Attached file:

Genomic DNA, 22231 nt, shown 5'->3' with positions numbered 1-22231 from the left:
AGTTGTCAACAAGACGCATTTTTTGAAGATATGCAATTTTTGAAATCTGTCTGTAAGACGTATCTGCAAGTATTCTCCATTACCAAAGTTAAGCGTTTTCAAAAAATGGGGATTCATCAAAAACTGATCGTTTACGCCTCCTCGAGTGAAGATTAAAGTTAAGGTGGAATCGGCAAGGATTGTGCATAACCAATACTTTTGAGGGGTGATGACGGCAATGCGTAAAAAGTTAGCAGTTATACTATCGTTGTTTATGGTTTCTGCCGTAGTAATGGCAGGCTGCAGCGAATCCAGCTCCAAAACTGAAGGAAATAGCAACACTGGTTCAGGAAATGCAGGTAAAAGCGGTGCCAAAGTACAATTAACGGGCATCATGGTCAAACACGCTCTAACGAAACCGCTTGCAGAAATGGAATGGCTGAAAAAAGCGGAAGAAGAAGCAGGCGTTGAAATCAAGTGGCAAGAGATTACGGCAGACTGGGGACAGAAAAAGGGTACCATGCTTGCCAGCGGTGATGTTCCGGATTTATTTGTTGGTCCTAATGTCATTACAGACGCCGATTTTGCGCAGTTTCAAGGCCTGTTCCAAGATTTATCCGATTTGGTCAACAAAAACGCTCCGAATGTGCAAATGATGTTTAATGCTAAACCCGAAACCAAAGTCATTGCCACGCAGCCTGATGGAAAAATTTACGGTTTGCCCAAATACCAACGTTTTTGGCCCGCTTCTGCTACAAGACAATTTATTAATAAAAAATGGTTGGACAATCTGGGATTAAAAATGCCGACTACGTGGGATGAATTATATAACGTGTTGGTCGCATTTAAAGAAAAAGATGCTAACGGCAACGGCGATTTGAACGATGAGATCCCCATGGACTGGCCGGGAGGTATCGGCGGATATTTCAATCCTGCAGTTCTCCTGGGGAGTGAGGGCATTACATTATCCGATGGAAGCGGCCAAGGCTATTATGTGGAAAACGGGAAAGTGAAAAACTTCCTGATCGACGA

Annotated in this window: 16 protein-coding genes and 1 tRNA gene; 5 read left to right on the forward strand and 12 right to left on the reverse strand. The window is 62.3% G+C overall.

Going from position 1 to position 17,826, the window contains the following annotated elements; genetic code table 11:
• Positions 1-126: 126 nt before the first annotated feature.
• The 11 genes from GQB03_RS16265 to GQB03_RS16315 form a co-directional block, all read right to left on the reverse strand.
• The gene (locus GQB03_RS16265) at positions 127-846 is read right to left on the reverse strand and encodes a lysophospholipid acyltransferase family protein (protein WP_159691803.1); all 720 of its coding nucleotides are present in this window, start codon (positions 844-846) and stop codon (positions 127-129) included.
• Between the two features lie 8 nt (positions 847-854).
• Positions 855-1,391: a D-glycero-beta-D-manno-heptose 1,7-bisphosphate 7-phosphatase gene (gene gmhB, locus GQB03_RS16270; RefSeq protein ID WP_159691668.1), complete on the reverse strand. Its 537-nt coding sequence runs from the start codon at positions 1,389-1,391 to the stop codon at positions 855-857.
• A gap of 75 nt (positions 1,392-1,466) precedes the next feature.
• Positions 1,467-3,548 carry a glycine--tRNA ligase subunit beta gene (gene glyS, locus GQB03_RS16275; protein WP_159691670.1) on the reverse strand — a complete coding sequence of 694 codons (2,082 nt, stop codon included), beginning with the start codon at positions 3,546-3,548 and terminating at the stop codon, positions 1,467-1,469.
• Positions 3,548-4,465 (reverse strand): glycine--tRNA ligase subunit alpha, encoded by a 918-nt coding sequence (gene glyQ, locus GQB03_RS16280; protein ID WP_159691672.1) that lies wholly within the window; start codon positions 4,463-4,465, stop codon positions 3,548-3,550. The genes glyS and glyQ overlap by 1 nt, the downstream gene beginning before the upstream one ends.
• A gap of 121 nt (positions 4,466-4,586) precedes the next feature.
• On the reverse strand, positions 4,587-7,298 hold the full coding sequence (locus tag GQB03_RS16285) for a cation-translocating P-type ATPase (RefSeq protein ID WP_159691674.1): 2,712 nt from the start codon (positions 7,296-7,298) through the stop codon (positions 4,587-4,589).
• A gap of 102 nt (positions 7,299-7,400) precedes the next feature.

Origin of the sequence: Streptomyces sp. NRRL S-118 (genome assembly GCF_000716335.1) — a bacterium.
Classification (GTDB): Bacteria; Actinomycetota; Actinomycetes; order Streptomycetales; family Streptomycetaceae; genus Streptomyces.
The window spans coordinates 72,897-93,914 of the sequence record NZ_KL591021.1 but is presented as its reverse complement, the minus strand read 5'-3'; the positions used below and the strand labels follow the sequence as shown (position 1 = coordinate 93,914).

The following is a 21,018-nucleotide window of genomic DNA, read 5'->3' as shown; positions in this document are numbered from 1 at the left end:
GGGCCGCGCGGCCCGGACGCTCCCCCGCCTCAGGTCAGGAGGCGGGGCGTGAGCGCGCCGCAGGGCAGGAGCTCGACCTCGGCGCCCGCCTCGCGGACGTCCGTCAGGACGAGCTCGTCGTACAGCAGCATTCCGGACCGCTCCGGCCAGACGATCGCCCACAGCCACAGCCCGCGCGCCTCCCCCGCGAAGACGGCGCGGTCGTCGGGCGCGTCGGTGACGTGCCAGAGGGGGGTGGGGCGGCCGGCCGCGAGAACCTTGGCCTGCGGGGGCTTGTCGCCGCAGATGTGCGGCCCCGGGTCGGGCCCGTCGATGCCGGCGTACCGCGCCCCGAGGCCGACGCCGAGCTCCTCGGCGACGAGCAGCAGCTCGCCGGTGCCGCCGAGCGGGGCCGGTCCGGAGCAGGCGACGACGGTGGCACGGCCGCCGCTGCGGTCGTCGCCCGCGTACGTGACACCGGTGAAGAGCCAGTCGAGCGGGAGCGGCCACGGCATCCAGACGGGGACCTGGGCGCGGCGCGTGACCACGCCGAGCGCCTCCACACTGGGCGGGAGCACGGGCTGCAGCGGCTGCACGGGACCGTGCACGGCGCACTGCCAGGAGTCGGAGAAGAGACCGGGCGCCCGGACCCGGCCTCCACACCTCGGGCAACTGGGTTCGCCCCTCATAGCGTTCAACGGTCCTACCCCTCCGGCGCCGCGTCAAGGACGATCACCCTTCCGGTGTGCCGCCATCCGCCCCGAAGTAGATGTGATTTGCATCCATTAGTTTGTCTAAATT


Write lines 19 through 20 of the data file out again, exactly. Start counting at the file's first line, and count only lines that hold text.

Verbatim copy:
The following is a 21,018-nucleotide window of genomic DNA, read 5'->3' as shown; positions in this document are numbered from 1 at the left end:
GGGCCGCGCGGCCCGGACGCTCCCCCGCCTCAGGTCAGGAGGCGGGGCGTGAGCGCGCCGCAGGGCAGGAGCTCGACCTCGGCGCCCGCCTCGCGGACGTCCGTCAGGACGAGCTCGTCGTACAGCAGCATTCCGGACCGCTCCGGCCAGACGATCGCCCACAGCCACAGCCCGCGCGCCTCCCCCGCGAAGACGGCGCGGTCGTCGGGCGCGTCGGTGACGTGCCAGAGGGGGGTGGGGCGGCCGGCCGCGAGAACCTTGGCCTGCGGGGGCTTGTCGCCGCAGATGTGCGGCCCCGGGTCGGGCCCGTCGATGCCGGCGTACCGCGCCCCGAGGCCGACGCCGAGCTCCTCGGCGACGAGCAGCAGCTCGCCGGTGCCGCCGAGCGGGGCCGGTCCGGAGCAGGCGACGACGGTGGCACGGCCGCCGCTGCGGTCGTCGCCCGCGTACGTGACACCGGTGAAGAGCCAGTCGAGCGGGAGCGGCCACGGCATCCAGACGGGGACCTGGGCGCGGCGCGTGACCACGCCGAGCGCCTCCACACTGGGCGGGAGCACGGGCTGCAGCGGCTGCACGGGACCGTGCACGGCGCACTGCCAGGAGTCGGAGAAGAGACCGGGCGCCCGGACCCGGCCTCCACACCTCGGGCAACTGGGTTCGCCCCTCATAGCGTTCAACGGTCCTACCCCTCCGGCGCCGCGTCAAGGACGATCACCCTTCCGGTGTGCCGCCATCCGCCCCGAAGTAGATGTGATTTGCATCCATTAGTTTGTCTAAATT